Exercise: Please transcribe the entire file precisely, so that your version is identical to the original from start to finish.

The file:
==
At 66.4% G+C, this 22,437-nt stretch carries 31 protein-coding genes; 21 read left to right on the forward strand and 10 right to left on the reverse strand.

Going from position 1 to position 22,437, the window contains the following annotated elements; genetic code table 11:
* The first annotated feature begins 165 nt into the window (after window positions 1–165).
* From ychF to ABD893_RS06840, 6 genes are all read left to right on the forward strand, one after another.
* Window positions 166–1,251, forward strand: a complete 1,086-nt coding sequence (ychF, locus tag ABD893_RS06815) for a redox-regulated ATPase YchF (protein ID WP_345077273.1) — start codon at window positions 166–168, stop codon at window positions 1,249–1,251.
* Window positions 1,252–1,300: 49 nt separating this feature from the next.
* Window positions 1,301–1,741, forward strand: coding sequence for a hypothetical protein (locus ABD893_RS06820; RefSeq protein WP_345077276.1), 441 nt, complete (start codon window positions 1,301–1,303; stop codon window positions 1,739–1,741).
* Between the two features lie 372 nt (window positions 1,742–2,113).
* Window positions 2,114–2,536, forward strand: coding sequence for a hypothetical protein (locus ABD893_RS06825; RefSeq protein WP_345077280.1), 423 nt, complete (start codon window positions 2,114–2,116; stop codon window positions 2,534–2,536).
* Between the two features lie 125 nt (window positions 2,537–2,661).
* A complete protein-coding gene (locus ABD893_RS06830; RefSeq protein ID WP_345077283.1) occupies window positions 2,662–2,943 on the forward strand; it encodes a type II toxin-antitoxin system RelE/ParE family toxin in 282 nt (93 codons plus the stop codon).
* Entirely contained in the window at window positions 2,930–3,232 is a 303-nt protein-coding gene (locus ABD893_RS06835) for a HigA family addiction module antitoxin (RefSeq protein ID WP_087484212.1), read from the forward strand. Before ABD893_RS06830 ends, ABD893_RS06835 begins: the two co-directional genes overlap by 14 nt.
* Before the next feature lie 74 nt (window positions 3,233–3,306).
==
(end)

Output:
At 66.4% G+C, this 22,437-nt stretch carries 31 protein-coding genes; 21 read left to right on the forward strand and 10 right to left on the reverse strand.

Going from position 1 to position 22,437, the window contains the following annotated elements; genetic code table 11:
* The first annotated feature begins 165 nt into the window (after window positions 1–165).
* From ychF to ABD893_RS06840, 6 genes are all read left to right on the forward strand, one after another.
* Window positions 166–1,251, forward strand: a complete 1,086-nt coding sequence (ychF, locus tag ABD893_RS06815) for a redox-regulated ATPase YchF (protein ID WP_345077273.1) — start codon at window positions 166–168, stop codon at window positions 1,249–1,251.
* Window positions 1,252–1,300: 49 nt separating this feature from the next.
* Window positions 1,301–1,741, forward strand: coding sequence for a hypothetical protein (locus ABD893_RS06820; RefSeq protein WP_345077276.1), 441 nt, complete (start codon window positions 1,301–1,303; stop codon window positions 1,739–1,741).
* Between the two features lie 372 nt (window positions 1,742–2,113).
* Window positions 2,114–2,536, forward strand: coding sequence for a hypothetical protein (locus ABD893_RS06825; RefSeq protein WP_345077280.1), 423 nt, complete (start codon window positions 2,114–2,116; stop codon window positions 2,534–2,536).
* Between the two features lie 125 nt (window positions 2,537–2,661).
* A complete protein-coding gene (locus ABD893_RS06830; RefSeq protein ID WP_345077283.1) occupies window positions 2,662–2,943 on the forward strand; it encodes a type II toxin-antitoxin system RelE/ParE family toxin in 282 nt (93 codons plus the stop codon).
* Entirely contained in the window at window positions 2,930–3,232 is a 303-nt protein-coding gene (locus ABD893_RS06835) for a HigA family addiction module antitoxin (RefSeq protein ID WP_087484212.1), read from the forward strand. Before ABD893_RS06830 ends, ABD893_RS06835 begins: the two co-directional genes overlap by 14 nt.
* Before the next feature lie 74 nt (window positions 3,233–3,306).